Barbara Massad: Soup for Syria

Soup for Syria cookbook

What does the news of the bombing of a Medecins Sans Frontieres hospital and Turkish jets intercepting Russian bombers have to do with the food world?

Plenty.

Time to step up and do something for the people of Syria who have been suffering for years in a most terrible civil war.

Buy a copy of Soup for Syria (Interlink 2015). All profits from the sale of the cookbook will be donated to the UN refugee agency UNHCR to help fund food relief efforts.

Soup for SyriaSuper Chef’s copy just arrived in the mail. The recipes by chefs like, Anthony Bourdain, Claudia Roden, Paula Wolfert, and Alice Waters are impressive – as are the recipes by non-chefs like art director Pascale Hares‘s Jerusalem Artichoke Soup (p. 91) or Middle Eastern chefs who you might not know, like Claude Shahadi with Red Lentil Seafood Soup (p. 161).

Aside from the recipes, the stunning portraits of Syrian refugees by Barbara Abdeni Massad, who also collected the recipes, are moving. The faces of children, mothers, and old men bare the brunt of the destruction of their country. And yet, there are smiles and grins on the faces of the children in refugee camps. Boys play in a garbage dump, fishing for a can with a stick, another girl’s clear blue eyes smile out from under a headscarf. A girl holds her pot staring hard at the camera with inner strength. The photographs will tug at your heart, but they also speak of hope and resilience.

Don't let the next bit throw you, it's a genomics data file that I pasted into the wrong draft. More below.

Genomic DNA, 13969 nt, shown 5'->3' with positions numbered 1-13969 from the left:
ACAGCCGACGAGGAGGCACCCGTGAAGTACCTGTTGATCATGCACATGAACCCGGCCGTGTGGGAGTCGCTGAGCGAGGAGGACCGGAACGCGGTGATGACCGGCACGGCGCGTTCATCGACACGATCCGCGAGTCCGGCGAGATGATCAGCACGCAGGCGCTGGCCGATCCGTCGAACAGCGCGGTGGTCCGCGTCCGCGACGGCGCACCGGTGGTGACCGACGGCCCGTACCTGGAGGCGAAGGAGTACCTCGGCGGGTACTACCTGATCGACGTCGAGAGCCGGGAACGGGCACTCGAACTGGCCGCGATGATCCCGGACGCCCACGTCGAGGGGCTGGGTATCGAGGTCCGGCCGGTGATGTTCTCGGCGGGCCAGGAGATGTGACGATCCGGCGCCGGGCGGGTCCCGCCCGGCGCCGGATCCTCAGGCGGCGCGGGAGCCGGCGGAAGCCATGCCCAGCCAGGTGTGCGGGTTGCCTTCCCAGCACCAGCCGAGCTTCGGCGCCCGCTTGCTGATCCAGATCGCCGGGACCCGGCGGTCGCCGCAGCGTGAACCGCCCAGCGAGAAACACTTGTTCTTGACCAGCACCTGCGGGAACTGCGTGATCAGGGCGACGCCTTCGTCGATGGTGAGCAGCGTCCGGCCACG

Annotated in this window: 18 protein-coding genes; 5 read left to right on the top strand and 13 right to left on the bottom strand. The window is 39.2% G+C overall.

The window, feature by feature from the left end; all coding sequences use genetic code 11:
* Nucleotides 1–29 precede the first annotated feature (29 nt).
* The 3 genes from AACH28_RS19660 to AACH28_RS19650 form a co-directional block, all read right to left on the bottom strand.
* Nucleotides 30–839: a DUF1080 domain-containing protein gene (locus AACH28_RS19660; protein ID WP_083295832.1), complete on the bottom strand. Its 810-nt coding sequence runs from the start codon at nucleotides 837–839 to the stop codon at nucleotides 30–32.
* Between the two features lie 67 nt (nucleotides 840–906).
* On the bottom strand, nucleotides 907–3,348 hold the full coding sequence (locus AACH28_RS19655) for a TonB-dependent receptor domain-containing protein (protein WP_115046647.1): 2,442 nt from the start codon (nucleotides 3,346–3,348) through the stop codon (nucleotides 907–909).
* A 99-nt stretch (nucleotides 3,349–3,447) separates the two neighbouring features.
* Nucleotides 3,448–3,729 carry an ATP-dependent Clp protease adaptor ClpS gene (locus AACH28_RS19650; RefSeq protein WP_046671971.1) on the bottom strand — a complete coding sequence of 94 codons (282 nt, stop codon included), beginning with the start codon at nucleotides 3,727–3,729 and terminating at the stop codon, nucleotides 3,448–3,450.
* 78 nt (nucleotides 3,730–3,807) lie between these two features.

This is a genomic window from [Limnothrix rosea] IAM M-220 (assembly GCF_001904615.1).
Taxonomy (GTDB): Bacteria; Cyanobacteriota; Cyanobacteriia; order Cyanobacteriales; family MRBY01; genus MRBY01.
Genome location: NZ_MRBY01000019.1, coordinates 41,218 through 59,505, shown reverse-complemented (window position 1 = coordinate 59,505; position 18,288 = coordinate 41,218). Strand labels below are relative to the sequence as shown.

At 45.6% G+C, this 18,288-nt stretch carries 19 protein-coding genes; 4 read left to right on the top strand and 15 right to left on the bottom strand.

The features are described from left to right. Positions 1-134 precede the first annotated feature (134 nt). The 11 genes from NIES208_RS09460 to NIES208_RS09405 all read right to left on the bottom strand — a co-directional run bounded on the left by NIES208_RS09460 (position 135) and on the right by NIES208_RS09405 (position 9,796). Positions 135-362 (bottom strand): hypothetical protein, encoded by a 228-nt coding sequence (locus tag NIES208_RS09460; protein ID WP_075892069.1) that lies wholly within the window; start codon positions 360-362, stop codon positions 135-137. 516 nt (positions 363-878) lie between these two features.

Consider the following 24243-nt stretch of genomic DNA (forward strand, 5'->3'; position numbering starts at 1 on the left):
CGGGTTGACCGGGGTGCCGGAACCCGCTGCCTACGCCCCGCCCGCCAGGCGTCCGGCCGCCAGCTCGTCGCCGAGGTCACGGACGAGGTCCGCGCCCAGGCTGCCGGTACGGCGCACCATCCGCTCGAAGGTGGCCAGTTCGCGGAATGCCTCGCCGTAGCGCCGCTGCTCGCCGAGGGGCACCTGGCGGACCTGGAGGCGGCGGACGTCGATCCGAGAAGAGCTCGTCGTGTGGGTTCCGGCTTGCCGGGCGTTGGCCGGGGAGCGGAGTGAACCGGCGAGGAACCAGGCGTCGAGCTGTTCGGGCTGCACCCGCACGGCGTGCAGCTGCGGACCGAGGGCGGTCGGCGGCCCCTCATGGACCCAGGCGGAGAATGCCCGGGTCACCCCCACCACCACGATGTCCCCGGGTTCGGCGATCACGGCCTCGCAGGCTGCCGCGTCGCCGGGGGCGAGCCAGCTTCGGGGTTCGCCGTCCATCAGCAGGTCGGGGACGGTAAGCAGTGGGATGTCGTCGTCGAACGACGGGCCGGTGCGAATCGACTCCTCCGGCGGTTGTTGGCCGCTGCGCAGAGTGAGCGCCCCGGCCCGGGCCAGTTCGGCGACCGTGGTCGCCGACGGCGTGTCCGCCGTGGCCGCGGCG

Claudia Roden’s Borlotti Bean and Pasta Soup (p. 40) is a rustic soup just perfect for a winter’s day. She writes: “My hope is that this project is a success and the book helps to keep the plight of Syrian refugees in people’s minds and that it will raise funds to alleviate their awful living conditions until the future is settled.” Yotam Ottolenghi and Sami Tamimi donated their recipe for Gondi (p. 71). It is a chicken dumpling soup flavored with turmeric and lime.

Soup is the ultimate comfort food: nurturing, sustaining, and all good things. One recipe is a drop in the ocean but, if awareness of the plight of Syrian refugees is raised, with each batch made and shared, then that is a force for good. As well as being a delicious meal in and of itself.

Architect Aziz Hallaj donated an excellent recipe for Aleppo Red Lentil Soup with Verjuice (p. 96) you might have enjoyed in that most beautiful city years ago. Cristina Ghafari writes of her Fish Soup (p. 158): “At a loss for some way to help, on a cold day in December 2013, I began cooking and distributing soup to poor, homeless, and displaced people of my city. I contributed this recipe to Soup for Syria because, nutritious and filling, it is one I have made often. I hope it warms your heart as it has for so many.” A child in the photo opposite grins in the sunlight.

Super Chef urges readers to buy a copy of Soup for Syria. Let each bowl of soup remind us that we can do good and help the refugees.

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